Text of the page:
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BILL RADKE: New Jersey might pull the plug on an $8.7 billion commuter rail tunnel under the Hudson River. Governor Chris Christie is feeling the budgetary pressure. He says the tunnel is running over budget and he needs that money for roads. Unfortunately, that's a taste of what's to come for states around the country.
From WNYC in New York, Andrea Bernstein reports.
ANDREA BERNSTEIN: It was a beautiful day in June 2009, and scores of officials and laborers gathered for a groundbreaking at a construction site near Hoboken, N.J.
JON CORZINE: To say I'm excited today would be an understatement.
That was the former New Jersey Governor Jon Corzine. He wanted to build a tunnel to double transit capacity from New Jersey to New York. He put up $2.7 billion dollars -- $3 billion would come from the federal government.
Here's Federal Transit Administrator Peter Rogoff, at that groundbreaking.
PETER ROGOFF: That $3.0 billion commitment will be the largest commitment made to any transit project anywhere in the United States by the Department of Transportation, in the history of the U.S Department of Transportation.
But Democratic Governor Corzine was replaced last November by Republican Chris Christie, a fiscal conservative. Last month, Christie stopped new construction on the project, citing what he feared would be a multi-billion cost overrun.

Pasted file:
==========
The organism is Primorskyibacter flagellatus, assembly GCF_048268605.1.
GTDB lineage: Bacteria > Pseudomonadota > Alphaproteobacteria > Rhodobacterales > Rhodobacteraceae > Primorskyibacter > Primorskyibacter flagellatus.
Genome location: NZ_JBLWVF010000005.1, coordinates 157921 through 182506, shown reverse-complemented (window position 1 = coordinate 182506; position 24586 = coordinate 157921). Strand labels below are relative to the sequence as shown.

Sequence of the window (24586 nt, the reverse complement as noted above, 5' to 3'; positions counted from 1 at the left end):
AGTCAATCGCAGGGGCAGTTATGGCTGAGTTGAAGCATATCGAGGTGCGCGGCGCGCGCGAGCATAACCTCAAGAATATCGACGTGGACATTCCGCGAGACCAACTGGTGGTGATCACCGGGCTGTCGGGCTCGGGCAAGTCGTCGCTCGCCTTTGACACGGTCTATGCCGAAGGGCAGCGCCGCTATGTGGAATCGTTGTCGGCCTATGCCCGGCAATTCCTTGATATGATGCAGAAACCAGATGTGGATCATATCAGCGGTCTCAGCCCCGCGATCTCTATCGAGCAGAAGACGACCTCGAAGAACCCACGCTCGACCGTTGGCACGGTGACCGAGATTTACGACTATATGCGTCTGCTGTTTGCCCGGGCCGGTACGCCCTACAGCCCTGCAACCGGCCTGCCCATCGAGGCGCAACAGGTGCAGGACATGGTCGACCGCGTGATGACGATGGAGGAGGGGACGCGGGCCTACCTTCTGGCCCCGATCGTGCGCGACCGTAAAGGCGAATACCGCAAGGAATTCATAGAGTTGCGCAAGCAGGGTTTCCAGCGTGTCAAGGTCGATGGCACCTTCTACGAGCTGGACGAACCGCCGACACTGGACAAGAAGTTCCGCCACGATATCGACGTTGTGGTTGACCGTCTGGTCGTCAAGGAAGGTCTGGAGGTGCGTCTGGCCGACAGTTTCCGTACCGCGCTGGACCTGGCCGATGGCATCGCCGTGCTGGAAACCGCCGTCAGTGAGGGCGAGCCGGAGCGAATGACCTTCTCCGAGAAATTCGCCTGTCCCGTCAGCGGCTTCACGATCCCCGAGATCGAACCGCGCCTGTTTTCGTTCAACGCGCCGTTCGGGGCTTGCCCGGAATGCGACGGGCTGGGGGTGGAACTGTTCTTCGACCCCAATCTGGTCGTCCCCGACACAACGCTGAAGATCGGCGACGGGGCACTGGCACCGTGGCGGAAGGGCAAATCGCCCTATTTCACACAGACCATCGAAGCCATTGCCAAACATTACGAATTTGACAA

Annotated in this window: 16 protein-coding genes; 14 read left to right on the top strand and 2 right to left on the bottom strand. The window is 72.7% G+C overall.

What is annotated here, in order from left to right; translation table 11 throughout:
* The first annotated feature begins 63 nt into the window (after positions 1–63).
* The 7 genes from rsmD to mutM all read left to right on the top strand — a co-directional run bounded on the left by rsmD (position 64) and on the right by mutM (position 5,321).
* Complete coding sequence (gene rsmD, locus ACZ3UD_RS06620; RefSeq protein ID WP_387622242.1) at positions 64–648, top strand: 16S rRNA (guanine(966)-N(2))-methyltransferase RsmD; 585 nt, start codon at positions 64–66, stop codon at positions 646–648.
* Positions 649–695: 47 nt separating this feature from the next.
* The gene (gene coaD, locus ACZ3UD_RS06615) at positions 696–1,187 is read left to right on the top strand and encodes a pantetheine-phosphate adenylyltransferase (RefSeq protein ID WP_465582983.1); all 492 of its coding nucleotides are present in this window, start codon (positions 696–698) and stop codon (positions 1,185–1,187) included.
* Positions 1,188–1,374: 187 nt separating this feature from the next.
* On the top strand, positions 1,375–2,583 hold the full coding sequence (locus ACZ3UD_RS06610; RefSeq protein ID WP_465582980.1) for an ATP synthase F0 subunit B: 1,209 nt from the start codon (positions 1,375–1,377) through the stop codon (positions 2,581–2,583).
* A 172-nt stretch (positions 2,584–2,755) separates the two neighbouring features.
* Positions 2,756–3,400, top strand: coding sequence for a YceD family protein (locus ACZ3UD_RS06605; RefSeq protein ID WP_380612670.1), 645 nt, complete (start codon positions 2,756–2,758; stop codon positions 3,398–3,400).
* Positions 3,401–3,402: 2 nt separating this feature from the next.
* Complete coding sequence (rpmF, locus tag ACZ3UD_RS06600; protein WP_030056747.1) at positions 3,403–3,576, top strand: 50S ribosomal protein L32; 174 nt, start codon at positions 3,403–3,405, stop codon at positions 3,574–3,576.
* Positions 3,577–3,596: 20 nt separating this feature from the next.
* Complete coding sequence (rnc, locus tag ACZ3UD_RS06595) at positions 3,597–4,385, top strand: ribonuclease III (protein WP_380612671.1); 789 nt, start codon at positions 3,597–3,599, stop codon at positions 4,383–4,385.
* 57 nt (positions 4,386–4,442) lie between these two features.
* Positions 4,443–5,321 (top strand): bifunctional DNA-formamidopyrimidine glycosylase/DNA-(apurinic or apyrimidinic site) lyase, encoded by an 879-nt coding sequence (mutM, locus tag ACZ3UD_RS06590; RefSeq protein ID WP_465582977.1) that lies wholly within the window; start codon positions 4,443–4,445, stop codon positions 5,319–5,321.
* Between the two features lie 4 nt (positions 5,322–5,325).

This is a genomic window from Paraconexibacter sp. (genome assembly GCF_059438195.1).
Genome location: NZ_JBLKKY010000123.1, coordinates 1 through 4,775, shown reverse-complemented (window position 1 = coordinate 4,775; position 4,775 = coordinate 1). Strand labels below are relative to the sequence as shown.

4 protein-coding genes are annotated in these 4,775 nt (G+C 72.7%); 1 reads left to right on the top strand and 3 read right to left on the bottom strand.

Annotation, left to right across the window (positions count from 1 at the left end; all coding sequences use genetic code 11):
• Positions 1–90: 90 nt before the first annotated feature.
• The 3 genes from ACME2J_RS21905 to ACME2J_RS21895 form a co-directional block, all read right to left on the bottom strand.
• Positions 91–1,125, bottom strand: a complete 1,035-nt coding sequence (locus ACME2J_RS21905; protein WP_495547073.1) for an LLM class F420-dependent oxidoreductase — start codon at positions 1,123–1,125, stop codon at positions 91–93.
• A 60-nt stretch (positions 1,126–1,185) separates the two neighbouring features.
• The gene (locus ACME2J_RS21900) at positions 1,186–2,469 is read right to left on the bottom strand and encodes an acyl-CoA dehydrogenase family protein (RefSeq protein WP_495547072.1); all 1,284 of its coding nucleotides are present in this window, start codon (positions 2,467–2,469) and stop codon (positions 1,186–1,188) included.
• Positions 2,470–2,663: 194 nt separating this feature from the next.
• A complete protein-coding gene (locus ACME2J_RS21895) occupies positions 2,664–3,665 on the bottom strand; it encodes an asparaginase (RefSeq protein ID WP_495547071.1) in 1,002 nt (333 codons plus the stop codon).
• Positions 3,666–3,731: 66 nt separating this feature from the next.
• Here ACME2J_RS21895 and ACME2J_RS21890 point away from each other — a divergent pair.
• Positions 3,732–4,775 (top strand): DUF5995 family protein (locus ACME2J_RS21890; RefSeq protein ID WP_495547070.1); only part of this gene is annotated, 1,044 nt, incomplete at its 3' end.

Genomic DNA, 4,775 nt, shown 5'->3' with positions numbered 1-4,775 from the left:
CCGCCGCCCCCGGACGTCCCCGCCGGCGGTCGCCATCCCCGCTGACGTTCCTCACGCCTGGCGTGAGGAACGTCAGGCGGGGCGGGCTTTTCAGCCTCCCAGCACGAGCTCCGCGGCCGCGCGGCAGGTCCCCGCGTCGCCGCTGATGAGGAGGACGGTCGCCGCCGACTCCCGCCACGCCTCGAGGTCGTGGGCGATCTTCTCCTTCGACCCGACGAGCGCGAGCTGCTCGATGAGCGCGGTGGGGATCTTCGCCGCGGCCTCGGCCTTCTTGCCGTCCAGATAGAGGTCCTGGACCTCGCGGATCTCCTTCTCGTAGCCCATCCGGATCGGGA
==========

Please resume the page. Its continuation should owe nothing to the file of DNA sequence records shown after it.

CHRIS CHRISTIE: And New Jersey is broke.
Christie is out campaigning for fellow Republicans in the Midwest this week. In Chicago yesterday, he said New Jersey can't afford to spend more.
CHRISTIE: And the federal government has made it clear New Jersey will be on the hook for any cost overruns on the project.
Planners like Tom Wright, who have worked for decades on this project, say they're heartbroken by the prospect of its demise. Wright is the executive director of the Regional Plan Association. He says there are already a quarter of a million commuters a day from New Jersey to New York.
TOM WRIGHT: Without increasing the capacity in the transit system, that number just can't go up much higher. There's no more space on the roads and the bridges and the tunnels.
Governor Christie's official word on the future of the tunnel could come as early as today.
In New York, I'm Andrea Bernstein for Marketplace.
RADKE: Andrea's story is part of the public radio project "Transportation Nation." You can see what New Jersey's tunnel might have looked like -- it was gonna be spiffy.